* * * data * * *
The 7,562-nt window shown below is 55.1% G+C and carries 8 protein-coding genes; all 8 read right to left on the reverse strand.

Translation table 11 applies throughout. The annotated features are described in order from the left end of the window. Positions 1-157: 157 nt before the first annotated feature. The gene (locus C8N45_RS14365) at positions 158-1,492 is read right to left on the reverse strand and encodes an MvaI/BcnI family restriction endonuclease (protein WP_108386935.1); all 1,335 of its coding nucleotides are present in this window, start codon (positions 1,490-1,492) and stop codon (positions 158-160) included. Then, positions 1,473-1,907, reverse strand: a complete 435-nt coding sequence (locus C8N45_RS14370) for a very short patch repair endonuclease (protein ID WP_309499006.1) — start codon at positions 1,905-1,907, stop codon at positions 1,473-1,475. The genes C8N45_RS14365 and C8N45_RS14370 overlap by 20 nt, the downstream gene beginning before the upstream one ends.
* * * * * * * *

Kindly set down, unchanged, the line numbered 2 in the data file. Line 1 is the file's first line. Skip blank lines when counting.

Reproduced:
Translation table 11 applies throughout. The annotated features are described in order from the left end of the window. Positions 1-157: 157 nt before the first annotated feature. The gene (locus C8N45_RS14365) at positions 158-1,492 is read right to left on the reverse strand and encodes an MvaI/BcnI family restriction endonuclease (protein WP_108386935.1); all 1,335 of its coding nucleotides are present in this window, start codon (positions 1,490-1,492) and stop codon (positions 158-160) included. Then, positions 1,473-1,907, reverse strand: a complete 435-nt coding sequence (locus C8N45_RS14370) for a very short patch repair endonuclease (protein ID WP_309499006.1) — start codon at positions 1,905-1,907, stop codon at positions 1,473-1,475. The genes C8N45_RS14365 and C8N45_RS14370 overlap by 20 nt, the downstream gene beginning before the upstream one ends.